Neutrophil gelatinase B potentiates interleukin-8 tenfold by aminoterminal processing, whereas it degrades CTAP-III, PF-4, and GRO-α and leaves RANTES and MCP-2 intact

Philippe E. Van den Steen, Paul Proost, Anja Wuyts, Jo Van Damme and Ghislain Opdenakker


Chemokines are mediators in inflammatory and autoimmune disorders. Aminoterminal truncation of chemokines results in altered specific activities and receptor recognition patterns. Truncated forms of the CXC chemokine interleukin (IL)-8 are more active than full-length IL-8 (1-77), provided the Glu-Leu-Arg (ELR) motif remains intact. Here, a positive feedback loop is demonstrated between gelatinase B, a major secreted matrix metalloproteinase (MMP-9) from neutrophils, and IL-8, the prototype chemokine active on neutrophils. Natural human neutrophil progelatinase B was purified to homogeneity and activated by stromelysin-1. Gelatinase B truncated IL-8(1-77) into IL-8(7-77), resulting in a 10- to 27-fold higher potency in neutrophil activation, as measured by the increase in intracellular Ca++concentration, secretion of gelatinase B, and neutrophil chemotaxis. This potentiation correlated with enhanced binding to neutrophils and increased signaling through CXC chemokine receptor-1 (CXCR1), but it was significantly less pronounced on a CXCR2-expressing cell line. Three other CXC chemokines—connective tissue-activating peptide-III (CTAP-III), platelet factor-4 (PF-4), and GRO-α—were degraded by gelatinase B. In contrast, the CC chemokines RANTES and monocyte chemotactic protein-2 (MCP-2) were not digested by this enzyme. The observation of differing effects of neutrophil gelatinase B on the proteolysis of IL-8 versus other CXC chemokines and on CXC receptor usage by processed IL-8 yielded insights into the relative activities of chemokines. This led to a better understanding of regulator (IL-8) and effector molecules (gelatinase B) of neutrophils and of mechanisms underlying leukocytosis, shock syndromes, and stem cell mobilization by IL-8.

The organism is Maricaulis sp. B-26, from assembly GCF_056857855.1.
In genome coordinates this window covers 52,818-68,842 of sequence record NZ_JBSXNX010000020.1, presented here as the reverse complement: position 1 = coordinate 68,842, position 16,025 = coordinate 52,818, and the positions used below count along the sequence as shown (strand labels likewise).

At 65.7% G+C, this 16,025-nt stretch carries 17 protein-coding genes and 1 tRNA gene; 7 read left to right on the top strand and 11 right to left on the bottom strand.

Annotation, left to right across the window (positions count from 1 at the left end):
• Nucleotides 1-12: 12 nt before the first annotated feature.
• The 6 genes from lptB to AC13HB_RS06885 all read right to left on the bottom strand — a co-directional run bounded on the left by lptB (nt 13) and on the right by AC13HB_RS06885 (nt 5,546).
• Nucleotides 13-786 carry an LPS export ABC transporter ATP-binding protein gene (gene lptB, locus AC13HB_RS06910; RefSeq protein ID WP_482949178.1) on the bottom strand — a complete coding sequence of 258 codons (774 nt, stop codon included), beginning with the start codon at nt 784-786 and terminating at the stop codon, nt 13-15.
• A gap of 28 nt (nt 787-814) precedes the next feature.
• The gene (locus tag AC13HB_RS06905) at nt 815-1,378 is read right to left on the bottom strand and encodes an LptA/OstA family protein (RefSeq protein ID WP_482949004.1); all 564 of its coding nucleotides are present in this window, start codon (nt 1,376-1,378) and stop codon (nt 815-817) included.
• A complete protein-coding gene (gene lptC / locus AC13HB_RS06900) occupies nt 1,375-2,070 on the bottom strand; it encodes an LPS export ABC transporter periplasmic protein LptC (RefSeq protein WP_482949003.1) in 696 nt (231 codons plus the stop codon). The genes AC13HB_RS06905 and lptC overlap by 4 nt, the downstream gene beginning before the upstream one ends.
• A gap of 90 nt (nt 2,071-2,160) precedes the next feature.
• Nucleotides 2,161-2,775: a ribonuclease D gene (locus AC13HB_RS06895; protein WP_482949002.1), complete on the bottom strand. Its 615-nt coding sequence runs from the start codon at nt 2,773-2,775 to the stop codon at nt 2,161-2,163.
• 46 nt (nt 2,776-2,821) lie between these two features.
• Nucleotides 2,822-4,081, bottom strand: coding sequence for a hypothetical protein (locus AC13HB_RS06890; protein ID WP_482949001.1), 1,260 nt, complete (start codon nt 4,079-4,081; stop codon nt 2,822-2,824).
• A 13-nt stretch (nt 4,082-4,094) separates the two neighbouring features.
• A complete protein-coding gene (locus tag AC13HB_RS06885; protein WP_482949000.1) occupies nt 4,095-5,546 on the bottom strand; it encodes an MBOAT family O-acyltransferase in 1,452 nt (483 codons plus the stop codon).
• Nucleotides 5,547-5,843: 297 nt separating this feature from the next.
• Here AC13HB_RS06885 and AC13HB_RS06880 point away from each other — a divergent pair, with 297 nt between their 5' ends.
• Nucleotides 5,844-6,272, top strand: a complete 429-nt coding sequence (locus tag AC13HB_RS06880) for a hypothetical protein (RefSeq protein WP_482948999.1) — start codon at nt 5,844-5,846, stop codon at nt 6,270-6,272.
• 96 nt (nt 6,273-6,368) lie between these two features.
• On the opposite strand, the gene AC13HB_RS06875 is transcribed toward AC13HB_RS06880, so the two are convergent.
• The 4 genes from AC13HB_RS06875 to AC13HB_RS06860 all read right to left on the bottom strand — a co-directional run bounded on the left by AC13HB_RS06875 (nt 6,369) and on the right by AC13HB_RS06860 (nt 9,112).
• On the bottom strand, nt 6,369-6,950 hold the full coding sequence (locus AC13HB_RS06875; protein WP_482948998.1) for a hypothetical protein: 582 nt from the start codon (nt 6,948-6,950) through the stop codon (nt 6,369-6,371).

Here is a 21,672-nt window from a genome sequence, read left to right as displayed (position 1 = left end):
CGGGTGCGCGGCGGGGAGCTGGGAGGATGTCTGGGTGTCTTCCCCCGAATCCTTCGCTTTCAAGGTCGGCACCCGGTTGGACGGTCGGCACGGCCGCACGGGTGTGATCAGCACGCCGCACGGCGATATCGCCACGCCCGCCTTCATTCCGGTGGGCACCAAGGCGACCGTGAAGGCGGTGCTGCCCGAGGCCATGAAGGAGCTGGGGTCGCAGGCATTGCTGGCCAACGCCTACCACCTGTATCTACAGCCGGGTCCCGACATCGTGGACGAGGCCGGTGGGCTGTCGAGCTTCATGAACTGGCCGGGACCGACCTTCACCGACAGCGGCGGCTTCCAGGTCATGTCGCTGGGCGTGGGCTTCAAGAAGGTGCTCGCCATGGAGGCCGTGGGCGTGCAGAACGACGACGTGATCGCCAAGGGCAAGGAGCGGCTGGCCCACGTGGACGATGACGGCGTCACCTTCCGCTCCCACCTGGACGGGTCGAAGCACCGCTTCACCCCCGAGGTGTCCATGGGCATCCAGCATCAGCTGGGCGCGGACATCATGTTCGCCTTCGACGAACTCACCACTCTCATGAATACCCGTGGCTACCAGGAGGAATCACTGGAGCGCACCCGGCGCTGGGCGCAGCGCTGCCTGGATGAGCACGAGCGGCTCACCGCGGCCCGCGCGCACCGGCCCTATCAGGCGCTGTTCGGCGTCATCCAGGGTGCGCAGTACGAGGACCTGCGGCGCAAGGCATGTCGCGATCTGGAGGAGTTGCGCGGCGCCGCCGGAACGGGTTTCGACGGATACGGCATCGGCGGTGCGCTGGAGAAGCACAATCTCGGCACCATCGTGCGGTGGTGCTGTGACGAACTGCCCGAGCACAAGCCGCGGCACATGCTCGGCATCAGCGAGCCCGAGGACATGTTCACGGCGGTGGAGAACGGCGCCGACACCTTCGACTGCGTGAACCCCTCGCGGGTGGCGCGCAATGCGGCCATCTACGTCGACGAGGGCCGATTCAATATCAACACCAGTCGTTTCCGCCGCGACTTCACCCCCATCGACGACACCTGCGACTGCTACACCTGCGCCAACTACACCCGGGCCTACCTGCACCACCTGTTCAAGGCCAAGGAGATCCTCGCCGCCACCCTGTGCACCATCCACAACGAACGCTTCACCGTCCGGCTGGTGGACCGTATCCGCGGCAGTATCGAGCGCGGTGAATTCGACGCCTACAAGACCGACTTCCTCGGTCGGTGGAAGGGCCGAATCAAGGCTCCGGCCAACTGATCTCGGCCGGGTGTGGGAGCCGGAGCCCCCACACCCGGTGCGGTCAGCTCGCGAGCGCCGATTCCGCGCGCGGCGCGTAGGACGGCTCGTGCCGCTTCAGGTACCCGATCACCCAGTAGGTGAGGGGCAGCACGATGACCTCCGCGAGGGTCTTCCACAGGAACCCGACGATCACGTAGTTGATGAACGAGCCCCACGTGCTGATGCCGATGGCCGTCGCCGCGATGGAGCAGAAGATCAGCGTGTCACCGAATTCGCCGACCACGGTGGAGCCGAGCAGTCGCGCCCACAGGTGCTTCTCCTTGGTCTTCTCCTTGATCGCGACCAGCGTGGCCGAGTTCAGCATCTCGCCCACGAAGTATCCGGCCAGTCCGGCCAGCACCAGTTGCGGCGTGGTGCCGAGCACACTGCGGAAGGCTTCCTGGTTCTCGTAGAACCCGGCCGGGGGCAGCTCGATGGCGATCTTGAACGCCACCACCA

• Submitted October 11, 1999.
  • Accepted June 6, 2000.
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